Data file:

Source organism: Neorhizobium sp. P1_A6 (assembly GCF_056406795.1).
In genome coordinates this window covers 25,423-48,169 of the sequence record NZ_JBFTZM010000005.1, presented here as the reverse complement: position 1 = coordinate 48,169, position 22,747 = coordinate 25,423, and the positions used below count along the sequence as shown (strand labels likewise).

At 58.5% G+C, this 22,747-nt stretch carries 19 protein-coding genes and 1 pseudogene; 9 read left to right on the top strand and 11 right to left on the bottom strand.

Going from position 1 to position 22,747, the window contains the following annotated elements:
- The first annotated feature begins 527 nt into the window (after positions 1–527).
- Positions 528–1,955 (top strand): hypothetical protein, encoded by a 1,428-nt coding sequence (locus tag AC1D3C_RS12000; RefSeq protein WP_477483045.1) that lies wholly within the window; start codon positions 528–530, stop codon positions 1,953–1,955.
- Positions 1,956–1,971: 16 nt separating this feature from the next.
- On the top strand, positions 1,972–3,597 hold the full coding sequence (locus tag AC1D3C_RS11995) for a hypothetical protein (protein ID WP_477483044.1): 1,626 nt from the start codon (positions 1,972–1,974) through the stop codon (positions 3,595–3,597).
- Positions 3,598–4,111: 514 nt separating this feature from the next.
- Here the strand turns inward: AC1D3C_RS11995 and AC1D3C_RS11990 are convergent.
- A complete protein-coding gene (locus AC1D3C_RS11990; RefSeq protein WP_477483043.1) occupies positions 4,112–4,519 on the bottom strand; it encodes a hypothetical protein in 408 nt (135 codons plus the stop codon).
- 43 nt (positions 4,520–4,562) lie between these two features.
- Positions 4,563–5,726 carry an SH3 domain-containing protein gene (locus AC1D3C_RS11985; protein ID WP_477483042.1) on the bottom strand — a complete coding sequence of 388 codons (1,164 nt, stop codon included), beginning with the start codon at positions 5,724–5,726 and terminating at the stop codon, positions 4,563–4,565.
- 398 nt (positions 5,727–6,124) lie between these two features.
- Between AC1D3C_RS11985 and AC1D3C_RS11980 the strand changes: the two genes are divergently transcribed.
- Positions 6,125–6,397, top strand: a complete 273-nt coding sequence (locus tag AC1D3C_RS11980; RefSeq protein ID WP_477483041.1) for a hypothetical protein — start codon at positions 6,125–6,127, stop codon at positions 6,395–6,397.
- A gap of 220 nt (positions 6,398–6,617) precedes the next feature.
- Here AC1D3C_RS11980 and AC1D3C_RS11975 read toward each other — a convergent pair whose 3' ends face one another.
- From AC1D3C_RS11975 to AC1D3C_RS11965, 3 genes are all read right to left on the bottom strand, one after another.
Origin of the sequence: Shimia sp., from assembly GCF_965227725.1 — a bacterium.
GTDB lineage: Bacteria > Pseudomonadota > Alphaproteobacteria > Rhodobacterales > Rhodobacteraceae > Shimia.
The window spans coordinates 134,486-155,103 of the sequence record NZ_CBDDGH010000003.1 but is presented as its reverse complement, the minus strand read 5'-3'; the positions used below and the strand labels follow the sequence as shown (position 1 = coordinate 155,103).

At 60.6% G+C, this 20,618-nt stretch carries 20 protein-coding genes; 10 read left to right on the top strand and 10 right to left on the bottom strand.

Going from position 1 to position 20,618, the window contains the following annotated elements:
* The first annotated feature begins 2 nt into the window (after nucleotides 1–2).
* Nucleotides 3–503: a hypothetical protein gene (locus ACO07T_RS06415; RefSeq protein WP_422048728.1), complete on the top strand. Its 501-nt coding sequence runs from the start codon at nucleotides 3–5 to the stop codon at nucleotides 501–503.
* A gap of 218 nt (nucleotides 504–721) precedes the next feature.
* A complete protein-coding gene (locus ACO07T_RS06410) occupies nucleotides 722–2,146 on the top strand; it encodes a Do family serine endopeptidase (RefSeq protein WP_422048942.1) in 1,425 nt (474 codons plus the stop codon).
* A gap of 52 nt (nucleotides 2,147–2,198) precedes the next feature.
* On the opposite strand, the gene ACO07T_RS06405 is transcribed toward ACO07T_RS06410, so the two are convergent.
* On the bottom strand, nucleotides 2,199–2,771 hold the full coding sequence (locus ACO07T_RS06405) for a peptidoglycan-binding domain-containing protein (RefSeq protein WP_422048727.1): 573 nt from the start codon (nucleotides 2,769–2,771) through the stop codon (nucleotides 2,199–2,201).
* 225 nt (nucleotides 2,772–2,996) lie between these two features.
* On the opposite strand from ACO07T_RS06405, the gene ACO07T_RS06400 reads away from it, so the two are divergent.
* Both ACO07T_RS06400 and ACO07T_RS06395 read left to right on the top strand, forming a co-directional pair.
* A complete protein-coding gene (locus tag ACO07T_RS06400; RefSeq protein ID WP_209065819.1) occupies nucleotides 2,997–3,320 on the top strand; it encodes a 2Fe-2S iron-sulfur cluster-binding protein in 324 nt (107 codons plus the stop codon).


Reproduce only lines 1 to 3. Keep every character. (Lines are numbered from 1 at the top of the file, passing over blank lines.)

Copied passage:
Source organism: Neorhizobium sp. P1_A6 (assembly GCF_056406795.1).
In genome coordinates this window covers 25,423-48,169 of the sequence record NZ_JBFTZM010000005.1, presented here as the reverse complement: position 1 = coordinate 48,169, position 22,747 = coordinate 25,423, and the positions used below count along the sequence as shown (strand labels likewise).

At 58.5% G+C, this 22,747-nt stretch carries 19 protein-coding genes and 1 pseudogene; 9 read left to right on the top strand and 11 right to left on the bottom strand.